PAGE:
Australia and New Zealand are gearing up to play joint hosts to the FIFA Women’s World Cup 2023. Soccer fans from around the world will descend on our two nations for the 9th Women’s World Cup tournament, set to kick off Thursday, July 20. Getting tickets to the games is a serious question.
The 2023 FIFA Women’s World Cup is set to be the biggest all-female sporting event in history. For the first time, this tournament will feature 32 national teams, promising to be an incredible showcase of the best female soccer players from around the globe.
As anticipation builds for the tournament, most soccer enthusiasts have already locked in their trips and secured their tickets. However, there are still ways that last-minute fans can secure their seats.
With so much excitement surrounding the event, it can be overwhelming to navigate the process of buying tickets. In this article, we will provide you with all the essential information you need to know about purchasing tickets for the 2023 FIFA Women’s World Cup so that you can have the best possible experience at the games.
How to Get Tickets to the 2023 Women’s World Cup
As with every major sporting event that FIFA organisers, the international sporting conglomerate has ticket sales on lock.
The official FIFA ticketing portal can be accessed here, and it is the only authorised sales channel. In order to get a ticket, you need to create your own FIFA ticket account which has to match your ticket information.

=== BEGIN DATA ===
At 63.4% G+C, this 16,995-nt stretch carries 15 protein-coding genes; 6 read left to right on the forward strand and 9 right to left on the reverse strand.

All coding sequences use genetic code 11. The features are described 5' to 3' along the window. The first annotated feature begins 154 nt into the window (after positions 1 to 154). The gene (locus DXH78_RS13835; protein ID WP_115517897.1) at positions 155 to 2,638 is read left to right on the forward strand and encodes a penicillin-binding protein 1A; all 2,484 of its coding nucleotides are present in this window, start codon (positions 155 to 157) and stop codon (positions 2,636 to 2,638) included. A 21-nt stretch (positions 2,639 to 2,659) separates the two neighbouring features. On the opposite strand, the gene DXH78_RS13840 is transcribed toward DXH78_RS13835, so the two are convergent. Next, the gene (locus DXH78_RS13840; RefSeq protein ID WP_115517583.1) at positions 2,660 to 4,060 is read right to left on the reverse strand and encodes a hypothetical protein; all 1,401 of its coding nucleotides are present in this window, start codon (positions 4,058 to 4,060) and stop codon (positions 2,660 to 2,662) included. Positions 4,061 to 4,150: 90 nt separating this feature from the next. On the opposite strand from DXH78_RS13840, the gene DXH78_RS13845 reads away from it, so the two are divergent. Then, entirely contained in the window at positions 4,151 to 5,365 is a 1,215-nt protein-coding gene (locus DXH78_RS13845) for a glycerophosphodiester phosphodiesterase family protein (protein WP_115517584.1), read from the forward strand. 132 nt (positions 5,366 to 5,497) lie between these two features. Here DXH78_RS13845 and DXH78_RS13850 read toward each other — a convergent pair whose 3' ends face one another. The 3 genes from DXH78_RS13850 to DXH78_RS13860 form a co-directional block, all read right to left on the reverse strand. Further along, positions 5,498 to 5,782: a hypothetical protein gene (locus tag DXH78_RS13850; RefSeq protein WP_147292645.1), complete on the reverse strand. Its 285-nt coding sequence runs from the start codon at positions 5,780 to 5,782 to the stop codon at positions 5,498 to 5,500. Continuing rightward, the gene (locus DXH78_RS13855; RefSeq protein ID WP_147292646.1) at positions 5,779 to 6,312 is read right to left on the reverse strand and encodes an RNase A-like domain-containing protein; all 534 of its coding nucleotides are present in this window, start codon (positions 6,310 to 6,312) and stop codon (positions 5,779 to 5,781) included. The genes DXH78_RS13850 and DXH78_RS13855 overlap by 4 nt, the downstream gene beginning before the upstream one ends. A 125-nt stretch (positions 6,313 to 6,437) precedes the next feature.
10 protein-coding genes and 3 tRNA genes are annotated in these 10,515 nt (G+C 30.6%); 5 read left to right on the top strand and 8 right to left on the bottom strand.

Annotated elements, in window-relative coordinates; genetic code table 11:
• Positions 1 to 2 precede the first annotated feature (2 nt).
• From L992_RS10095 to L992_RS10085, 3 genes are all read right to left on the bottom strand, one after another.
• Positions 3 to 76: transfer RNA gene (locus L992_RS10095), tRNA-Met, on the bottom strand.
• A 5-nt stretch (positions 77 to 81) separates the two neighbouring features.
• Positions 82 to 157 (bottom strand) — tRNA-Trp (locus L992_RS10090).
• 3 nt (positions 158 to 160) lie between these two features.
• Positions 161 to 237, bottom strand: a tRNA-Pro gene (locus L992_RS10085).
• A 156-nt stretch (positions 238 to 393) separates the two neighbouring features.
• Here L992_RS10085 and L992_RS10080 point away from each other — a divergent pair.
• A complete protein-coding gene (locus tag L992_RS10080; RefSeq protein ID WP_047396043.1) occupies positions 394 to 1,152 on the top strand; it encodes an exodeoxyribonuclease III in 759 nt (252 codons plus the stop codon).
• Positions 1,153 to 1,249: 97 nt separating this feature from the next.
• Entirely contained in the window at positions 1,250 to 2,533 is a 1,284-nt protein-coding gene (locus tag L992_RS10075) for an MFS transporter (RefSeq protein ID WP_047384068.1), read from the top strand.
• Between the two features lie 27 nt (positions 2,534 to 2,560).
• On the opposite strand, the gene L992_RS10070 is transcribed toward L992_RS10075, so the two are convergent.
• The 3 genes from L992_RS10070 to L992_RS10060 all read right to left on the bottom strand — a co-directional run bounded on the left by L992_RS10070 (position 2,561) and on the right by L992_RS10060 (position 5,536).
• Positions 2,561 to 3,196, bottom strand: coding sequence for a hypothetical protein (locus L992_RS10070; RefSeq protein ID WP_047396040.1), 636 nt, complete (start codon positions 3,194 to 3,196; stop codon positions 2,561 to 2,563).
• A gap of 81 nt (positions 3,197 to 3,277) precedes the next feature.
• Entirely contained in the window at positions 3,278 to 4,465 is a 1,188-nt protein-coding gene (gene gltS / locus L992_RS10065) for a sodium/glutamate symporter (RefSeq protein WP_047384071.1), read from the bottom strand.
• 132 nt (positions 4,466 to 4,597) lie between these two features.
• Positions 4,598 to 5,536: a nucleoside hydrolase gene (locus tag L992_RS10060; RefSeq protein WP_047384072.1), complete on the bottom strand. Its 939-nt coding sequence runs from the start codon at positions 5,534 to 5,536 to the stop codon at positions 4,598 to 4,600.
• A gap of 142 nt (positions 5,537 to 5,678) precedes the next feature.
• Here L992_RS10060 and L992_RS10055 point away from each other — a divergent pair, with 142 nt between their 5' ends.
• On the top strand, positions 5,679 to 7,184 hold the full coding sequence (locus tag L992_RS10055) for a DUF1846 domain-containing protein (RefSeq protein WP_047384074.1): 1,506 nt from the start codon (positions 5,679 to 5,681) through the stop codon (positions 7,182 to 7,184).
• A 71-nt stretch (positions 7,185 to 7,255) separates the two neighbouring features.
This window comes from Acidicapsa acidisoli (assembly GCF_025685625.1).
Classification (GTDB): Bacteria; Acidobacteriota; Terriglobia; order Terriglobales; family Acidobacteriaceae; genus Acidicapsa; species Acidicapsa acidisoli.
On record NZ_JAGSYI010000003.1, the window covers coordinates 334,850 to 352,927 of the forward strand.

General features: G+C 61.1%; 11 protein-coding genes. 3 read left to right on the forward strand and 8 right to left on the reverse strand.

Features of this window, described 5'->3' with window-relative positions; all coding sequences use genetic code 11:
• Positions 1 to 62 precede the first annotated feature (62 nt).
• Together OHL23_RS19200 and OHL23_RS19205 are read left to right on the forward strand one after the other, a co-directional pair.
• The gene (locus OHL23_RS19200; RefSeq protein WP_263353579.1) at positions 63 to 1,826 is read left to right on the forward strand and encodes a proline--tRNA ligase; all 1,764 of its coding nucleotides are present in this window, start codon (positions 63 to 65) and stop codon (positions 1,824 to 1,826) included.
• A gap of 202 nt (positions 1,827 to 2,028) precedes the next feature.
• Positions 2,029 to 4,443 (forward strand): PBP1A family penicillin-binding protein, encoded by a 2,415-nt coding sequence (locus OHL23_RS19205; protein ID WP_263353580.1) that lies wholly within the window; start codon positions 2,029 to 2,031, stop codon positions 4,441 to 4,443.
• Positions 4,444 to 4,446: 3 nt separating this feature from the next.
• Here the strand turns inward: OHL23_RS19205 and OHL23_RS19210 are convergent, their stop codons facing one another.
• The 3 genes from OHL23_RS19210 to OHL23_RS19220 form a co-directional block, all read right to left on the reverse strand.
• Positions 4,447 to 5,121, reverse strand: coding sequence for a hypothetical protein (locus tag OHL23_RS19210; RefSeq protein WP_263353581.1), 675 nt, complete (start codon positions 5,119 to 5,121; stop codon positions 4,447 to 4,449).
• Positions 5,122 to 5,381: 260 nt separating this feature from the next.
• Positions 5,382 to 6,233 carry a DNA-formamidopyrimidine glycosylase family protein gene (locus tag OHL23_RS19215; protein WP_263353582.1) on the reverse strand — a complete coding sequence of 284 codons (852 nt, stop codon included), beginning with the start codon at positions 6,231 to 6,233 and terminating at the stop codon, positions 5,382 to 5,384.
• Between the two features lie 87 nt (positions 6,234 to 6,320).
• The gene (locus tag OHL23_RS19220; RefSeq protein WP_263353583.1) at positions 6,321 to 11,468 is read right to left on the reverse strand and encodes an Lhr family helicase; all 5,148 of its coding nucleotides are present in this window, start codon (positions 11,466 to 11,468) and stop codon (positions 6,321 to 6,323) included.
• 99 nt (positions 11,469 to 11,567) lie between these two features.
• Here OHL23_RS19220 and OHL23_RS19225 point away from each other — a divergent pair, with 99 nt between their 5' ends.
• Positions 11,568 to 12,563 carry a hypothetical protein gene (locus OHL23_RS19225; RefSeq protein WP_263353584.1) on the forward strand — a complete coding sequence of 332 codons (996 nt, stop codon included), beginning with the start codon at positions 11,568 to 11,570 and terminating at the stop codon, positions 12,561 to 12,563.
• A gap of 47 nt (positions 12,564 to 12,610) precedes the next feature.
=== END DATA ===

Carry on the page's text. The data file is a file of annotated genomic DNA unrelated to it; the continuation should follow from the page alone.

Fair warning, however, many of the games are already sold out. Pre-sale tickets went live in October last year and, by January, FIFA had announced that 500,000 tickets had already been sold.
On 11 April, to celebrate 100 days until the start of the games, an extra 800,000 tickets were released, many of which have already been snapped up. These are known as the ‘phase two’ tickets.
A final round of tickets went on sale on 6 June. A quarter of a million of these ‘last minute’ tickets were released and sold like hotcakes.
FIFA has already been in hot water after pre-sale fans who purchased tickets in October reported that they weren’t aware their allocation put them right up in the nosebleed sections. Many have expressed their anger at the distribution of tickets.
As of 3 July, the Matilda’s first three group stages — against Ireland, Nigeria, and Canada — have either entirely sold out or are very close to. If you’re looking to get tickets to the Brisbane game, you’d better move fast.
The Matilda’s are ranked 10th in the world, and so have a good shot at making it to the round of 16. However, these games have yet to be determined. Some eager fans have already bought Round of 16 tickets, expecting to see their team play, and these are also currently scarce. If you fancy taking a punt on a game, you can still do so now.
Australia is in Group B, meaning that they’ll either play in Sydney or Brisbane on 7 August depending on where they place. If you want to see Australia, these are the games to grab tickets to, although it’s a toss-up which game, if any, they will play.
Tickets for the quarter-finals and semi-finals are still available – but only just. Move now if you want to secure a ticket to what are sure to be nail-biting games.